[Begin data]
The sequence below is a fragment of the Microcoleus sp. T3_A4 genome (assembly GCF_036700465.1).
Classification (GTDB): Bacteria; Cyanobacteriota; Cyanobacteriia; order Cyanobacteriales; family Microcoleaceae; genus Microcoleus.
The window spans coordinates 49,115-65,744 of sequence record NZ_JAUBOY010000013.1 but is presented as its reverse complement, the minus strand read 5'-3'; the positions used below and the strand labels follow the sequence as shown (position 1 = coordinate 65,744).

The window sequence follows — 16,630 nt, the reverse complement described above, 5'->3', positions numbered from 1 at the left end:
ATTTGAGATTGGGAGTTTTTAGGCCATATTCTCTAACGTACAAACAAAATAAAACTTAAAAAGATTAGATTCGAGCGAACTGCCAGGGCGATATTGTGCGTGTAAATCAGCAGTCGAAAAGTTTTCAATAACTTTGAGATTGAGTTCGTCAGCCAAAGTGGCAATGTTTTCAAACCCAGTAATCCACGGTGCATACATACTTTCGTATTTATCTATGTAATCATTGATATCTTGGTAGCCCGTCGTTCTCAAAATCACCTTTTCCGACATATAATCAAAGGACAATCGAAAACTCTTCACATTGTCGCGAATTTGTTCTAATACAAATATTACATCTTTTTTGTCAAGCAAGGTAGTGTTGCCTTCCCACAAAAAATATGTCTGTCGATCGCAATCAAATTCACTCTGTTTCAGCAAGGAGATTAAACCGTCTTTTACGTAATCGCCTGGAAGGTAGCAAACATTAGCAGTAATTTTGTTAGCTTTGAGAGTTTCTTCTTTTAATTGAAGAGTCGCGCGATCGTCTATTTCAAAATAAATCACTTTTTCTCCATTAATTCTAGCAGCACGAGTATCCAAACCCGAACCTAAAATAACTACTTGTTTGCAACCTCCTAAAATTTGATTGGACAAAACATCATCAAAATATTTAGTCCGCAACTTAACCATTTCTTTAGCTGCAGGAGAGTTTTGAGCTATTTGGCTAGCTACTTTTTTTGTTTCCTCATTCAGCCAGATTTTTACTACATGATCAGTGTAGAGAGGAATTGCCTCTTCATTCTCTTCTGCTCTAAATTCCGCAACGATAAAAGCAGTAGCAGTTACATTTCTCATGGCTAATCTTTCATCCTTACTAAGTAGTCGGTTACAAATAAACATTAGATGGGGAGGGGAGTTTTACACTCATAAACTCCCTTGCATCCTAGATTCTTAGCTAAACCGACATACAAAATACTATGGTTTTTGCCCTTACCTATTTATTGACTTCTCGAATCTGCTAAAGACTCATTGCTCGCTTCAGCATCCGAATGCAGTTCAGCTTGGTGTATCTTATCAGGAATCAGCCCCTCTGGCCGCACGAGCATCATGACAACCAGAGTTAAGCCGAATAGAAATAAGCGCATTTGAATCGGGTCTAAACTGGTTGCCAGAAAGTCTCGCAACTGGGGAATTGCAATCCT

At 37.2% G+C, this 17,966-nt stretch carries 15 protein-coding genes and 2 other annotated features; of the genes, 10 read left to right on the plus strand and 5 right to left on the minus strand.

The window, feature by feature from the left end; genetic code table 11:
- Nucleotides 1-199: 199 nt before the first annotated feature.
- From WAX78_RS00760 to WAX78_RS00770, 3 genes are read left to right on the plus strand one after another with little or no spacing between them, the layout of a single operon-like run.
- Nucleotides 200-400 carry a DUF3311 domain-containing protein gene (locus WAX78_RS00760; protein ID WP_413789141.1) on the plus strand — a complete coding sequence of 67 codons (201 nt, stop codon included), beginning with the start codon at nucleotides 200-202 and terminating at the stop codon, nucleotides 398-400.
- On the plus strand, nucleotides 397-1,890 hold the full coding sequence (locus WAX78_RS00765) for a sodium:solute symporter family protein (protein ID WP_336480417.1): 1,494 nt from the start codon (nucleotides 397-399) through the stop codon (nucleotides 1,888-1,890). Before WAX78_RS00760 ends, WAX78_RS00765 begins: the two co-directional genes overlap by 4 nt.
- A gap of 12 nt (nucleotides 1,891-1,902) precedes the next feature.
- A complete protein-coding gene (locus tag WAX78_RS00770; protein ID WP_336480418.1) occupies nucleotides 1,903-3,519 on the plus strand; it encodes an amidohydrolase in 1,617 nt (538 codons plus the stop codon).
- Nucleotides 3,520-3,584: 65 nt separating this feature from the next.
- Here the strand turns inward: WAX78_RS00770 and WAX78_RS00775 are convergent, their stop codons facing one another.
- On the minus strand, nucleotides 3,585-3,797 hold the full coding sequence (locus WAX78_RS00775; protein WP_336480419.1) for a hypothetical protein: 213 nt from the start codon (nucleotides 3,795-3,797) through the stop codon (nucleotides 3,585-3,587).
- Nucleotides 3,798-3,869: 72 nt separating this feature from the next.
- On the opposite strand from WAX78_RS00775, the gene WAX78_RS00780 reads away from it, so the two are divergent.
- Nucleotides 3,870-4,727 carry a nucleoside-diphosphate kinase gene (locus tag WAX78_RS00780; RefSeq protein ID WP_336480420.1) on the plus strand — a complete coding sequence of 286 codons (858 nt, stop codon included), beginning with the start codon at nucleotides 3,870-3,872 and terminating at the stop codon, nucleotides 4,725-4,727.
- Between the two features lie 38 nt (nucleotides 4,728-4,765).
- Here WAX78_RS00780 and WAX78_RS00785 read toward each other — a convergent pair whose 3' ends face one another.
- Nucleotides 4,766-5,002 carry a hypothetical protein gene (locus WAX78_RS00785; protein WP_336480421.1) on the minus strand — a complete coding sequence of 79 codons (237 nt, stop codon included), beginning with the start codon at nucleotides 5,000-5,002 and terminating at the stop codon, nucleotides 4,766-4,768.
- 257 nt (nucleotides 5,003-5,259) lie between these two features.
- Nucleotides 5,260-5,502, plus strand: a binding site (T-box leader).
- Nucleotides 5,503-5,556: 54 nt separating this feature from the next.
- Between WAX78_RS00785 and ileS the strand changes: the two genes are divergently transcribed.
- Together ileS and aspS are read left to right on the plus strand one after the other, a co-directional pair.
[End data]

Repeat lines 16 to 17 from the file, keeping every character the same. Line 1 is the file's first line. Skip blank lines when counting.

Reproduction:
- On the minus strand, nucleotides 3,585-3,797 hold the full coding sequence (locus WAX78_RS00775; protein WP_336480419.1) for a hypothetical protein: 213 nt from the start codon (nucleotides 3,795-3,797) through the stop codon (nucleotides 3,585-3,587).
- Nucleotides 3,798-3,869: 72 nt separating this feature from the next.